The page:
Advocates, Researchers Oppose Pharma Executive’s Plan To Raise Price Of Chagas Drug; Plan Raises Questions About FDA Voucher System For Neglected Diseases
The Independent: Martin Shkreli: The ‘most hated man in America’ is raising the price of another form of drug
“The man who increased the cost of an effective [toxoplasmosis] drug by 5,500 percent has now increased the price of another form of medicine. Martin Shkreli has now increased the price of a medicine used to treat Chagas disease, a parasitic infection that can cause heart failure…” (Grice, 12/12).
International Business Times: Martin Shkreli, Pharma’s Most Notorious Exec, Denies Move On Parasitic Disease Treatment Is To Game FDA Voucher System
“…Shkreli said he’s applied to obtain a so-called priority-review voucher from the U.S. Food and Drug Administration (FDA) that could speed the agency’s approval of benznidazole, which is used to treat Chagas. The issue raises questions about how the U.S. government promotes drug development and whether this is part of a larger problem that causes patients and their insurers to pay so much money for so many drugs. These FDA vouchers can be worth hundreds of millions of dollars when they’re acquired by one company and sold to another firm…” (Young, 12/12).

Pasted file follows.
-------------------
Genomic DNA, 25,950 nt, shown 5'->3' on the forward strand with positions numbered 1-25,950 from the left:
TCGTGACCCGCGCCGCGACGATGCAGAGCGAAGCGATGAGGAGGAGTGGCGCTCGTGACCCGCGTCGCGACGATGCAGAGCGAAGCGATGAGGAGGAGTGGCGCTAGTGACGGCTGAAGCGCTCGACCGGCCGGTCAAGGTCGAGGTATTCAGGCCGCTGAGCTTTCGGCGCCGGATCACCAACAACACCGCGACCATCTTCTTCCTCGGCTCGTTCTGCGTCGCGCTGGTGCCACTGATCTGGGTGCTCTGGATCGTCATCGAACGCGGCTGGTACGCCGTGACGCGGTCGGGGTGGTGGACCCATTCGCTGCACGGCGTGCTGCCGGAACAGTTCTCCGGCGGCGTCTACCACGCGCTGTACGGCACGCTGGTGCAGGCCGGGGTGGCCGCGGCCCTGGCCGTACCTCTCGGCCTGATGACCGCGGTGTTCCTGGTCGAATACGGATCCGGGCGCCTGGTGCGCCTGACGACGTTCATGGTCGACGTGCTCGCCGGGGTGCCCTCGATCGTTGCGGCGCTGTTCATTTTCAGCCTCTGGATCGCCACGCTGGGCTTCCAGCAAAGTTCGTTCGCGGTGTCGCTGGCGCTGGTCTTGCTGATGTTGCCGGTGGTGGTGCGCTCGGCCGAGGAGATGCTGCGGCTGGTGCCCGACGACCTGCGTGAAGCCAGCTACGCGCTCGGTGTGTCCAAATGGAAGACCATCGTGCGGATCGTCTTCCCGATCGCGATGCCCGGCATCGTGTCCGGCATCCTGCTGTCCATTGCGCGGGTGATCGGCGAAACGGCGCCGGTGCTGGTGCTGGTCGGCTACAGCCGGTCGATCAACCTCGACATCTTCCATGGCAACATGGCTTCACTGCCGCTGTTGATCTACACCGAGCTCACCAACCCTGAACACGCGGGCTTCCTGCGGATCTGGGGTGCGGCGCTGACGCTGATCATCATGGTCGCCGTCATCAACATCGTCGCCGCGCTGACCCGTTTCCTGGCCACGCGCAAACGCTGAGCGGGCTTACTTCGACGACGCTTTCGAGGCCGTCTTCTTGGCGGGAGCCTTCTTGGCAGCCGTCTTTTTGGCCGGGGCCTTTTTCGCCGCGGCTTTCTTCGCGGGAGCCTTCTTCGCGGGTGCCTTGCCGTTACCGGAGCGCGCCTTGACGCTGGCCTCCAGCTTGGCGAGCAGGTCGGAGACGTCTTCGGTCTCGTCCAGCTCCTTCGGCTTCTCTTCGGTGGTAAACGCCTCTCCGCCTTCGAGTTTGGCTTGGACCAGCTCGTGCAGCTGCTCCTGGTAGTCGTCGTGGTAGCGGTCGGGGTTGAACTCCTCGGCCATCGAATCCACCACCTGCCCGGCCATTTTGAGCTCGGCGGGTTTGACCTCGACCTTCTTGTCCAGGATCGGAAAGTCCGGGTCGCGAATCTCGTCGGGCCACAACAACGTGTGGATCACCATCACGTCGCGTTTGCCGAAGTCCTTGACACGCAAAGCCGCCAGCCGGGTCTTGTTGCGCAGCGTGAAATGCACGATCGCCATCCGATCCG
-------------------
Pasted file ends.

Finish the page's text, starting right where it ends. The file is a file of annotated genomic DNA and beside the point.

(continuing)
New York Times: Martin Shkreli’s Latest Plan to Sharply Raise Drug Price Prompts Outcry
“…Mr. Shkreli said on a conference call with KaloBios investors last week that if the company won FDA approval for benznidazole, it would have exclusive rights to sell it in the United States for at least five years. He said the price would be similar to that of hepatitis C drugs, which cost $60,000 to nearly $100,000 for a course of treatment. In Latin America, benznidazole costs $50 to $100 for the typical two-month course of treatment…” (Pollack, 12/11).
The KFF Daily Global Health Policy Report summarized news and information on global health policy from hundreds of sources, from May 2009 through December 2020. All summaries are archived and available via search.